In a terse interview outside the House chamber, Cooper said he believes that outcome is "probable" given the desire for the GOP to end Democrats' narrow majority in Congress, which will shrink to three seats this summer. "Do the math."
"Don't be an innocent about this," he said. "What's to restrain them? They have a supermajority. There's a three-vote difference here, and they're going to obey Emily Post etiquette?"
Why would they start now?
Politico mentions a few other districts:
- KS-03, the Kansas City district currently repped by Democrat Sharice Davids. Kansas has four congressional districts, one of which is in Democratic hands. Should they slice up Davids's district so the GOP can have ALL THE DISTRICTS? For the record, 41.5 percent of Kansans voted for Joe Biden.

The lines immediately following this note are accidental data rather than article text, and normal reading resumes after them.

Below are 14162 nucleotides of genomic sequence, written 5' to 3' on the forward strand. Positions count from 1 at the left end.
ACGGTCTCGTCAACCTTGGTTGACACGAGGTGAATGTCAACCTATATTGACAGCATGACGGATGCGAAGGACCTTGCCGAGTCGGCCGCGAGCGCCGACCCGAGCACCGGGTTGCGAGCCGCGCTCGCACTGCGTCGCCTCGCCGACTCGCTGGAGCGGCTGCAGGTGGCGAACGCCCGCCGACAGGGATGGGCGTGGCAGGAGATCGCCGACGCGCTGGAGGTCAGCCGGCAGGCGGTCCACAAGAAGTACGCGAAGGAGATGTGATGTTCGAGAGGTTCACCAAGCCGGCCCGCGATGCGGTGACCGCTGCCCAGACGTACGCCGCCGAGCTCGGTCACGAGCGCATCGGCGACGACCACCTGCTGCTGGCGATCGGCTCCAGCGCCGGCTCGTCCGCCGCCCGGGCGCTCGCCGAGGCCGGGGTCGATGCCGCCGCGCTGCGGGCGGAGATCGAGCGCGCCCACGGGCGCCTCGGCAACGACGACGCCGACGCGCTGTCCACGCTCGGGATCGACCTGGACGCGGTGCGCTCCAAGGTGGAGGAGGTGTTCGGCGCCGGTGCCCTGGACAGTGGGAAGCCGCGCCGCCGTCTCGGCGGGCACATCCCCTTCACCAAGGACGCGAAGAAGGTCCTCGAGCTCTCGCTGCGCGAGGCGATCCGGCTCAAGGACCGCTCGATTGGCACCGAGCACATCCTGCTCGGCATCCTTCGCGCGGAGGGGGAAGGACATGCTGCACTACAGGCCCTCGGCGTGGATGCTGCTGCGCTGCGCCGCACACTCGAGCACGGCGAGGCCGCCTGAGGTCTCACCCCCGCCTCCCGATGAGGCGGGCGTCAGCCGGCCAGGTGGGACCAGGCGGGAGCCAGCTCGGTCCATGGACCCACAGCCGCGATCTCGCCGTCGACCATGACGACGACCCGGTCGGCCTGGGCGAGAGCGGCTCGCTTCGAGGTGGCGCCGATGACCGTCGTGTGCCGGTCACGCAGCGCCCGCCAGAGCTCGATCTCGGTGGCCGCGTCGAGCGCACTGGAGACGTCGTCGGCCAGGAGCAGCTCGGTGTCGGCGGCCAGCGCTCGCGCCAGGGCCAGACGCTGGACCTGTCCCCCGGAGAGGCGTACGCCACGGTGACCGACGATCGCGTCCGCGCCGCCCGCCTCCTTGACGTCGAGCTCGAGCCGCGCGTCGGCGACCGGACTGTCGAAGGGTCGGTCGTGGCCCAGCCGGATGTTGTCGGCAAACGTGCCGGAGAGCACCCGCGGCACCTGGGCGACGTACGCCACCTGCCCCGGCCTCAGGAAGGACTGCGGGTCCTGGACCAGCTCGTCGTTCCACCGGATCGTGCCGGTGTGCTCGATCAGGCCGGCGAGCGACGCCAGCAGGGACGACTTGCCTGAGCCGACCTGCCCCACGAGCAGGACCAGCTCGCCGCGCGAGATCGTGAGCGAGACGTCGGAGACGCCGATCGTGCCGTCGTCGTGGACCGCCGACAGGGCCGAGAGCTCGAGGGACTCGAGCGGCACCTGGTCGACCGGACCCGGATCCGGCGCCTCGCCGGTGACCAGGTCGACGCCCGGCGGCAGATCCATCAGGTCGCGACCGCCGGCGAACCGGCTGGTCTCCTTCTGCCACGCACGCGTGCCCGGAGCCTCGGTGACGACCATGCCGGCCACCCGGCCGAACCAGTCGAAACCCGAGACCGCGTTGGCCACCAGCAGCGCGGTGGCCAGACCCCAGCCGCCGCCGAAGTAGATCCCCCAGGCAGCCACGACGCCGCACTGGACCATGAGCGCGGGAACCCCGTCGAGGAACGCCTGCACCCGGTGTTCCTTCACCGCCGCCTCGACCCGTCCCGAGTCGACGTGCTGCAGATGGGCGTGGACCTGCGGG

- MO-05, on the Missouri side of Kansas City, which is repped by Democrat Emanuel Cleaver. Missouri has eight districts, and two are repped by Democrats. (The other is Cori Bush's seat in St. Louis, which is safe because of the Voting Rights Act, in whatever gutted form it still exists.) In Missouri, 41 percent of voters chose Joe Biden.
- Two of Indiana's nine congressional districts are currently repped by Democrats. Maybe they could slice IN-01, which is Gary and other Indiana Chicago suburbs, and give it to Republicans? Like Missouri, almost 41 percent of Indiana voters chose Joe Biden.